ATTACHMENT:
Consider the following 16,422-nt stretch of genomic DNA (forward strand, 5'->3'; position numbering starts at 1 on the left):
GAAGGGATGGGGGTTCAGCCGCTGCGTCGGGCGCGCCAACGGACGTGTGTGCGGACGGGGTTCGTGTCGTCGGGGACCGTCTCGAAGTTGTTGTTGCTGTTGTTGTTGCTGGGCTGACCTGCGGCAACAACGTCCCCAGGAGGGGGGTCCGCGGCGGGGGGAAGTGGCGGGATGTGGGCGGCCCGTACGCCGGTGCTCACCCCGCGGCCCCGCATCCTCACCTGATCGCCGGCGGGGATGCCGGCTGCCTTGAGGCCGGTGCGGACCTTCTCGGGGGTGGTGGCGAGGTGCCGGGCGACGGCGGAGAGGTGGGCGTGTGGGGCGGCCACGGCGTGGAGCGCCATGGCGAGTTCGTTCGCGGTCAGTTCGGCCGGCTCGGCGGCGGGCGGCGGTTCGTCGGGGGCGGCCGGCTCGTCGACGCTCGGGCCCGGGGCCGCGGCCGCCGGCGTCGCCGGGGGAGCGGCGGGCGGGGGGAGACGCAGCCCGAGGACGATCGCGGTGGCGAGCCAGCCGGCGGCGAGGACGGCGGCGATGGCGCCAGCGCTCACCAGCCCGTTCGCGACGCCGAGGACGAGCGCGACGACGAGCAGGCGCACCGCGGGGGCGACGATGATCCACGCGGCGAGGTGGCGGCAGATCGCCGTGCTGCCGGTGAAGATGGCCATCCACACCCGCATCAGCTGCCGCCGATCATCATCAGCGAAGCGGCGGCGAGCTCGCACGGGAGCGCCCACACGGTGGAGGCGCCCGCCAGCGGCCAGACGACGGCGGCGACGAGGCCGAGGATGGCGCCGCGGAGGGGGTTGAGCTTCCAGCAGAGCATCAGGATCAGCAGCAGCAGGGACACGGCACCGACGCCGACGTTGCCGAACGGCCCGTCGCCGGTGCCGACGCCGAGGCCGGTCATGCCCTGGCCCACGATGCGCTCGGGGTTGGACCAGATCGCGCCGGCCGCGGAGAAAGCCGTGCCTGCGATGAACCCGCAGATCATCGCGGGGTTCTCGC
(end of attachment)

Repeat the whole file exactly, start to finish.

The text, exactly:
Consider the following 16,422-nt stretch of genomic DNA (forward strand, 5'->3'; position numbering starts at 1 on the left):
GAAGGGATGGGGGTTCAGCCGCTGCGTCGGGCGCGCCAACGGACGTGTGTGCGGACGGGGTTCGTGTCGTCGGGGACCGTCTCGAAGTTGTTGTTGCTGTTGTTGTTGCTGGGCTGACCTGCGGCAACAACGTCCCCAGGAGGGGGGTCCGCGGCGGGGGGAAGTGGCGGGATGTGGGCGGCCCGTACGCCGGTGCTCACCCCGCGGCCCCGCATCCTCACCTGATCGCCGGCGGGGATGCCGGCTGCCTTGAGGCCGGTGCGGACCTTCTCGGGGGTGGTGGCGAGGTGCCGGGCGACGGCGGAGAGGTGGGCGTGTGGGGCGGCCACGGCGTGGAGCGCCATGGCGAGTTCGTTCGCGGTCAGTTCGGCCGGCTCGGCGGCGGGCGGCGGTTCGTCGGGGGCGGCCGGCTCGTCGACGCTCGGGCCCGGGGCCGCGGCCGCCGGCGTCGCCGGGGGAGCGGCGGGCGGGGGGAGACGCAGCCCGAGGACGATCGCGGTGGCGAGCCAGCCGGCGGCGAGGACGGCGGCGATGGCGCCAGCGCTCACCAGCCCGTTCGCGACGCCGAGGACGAGCGCGACGACGAGCAGGCGCACCGCGGGGGCGACGATGATCCACGCGGCGAGGTGGCGGCAGATCGCCGTGCTGCCGGTGAAGATGGCCATCCACACCCGCATCAGCTGCCGCCGATCATCATCAGCGAAGCGGCGGCGAGCTCGCACGGGAGCGCCCACACGGTGGAGGCGCCCGCCAGCGGCCAGACGACGGCGGCGACGAGGCCGAGGATGGCGCCGCGGAGGGGGTTGAGCTTCCAGCAGAGCATCAGGATCAGCAGCAGCAGGGACACGGCACCGACGCCGACGTTGCCGAACGGCCCGTCGCCGGTGCCGACGCCGAGGCCGGTCATGCCCTGGCCCACGATGCGCTCGGGGTTGGACCAGATCGCGCCGGCCGCGGAGAAAGCCGTGCCTGCGATGAACCCGCAGATCATCGCGGGGTTCTCGC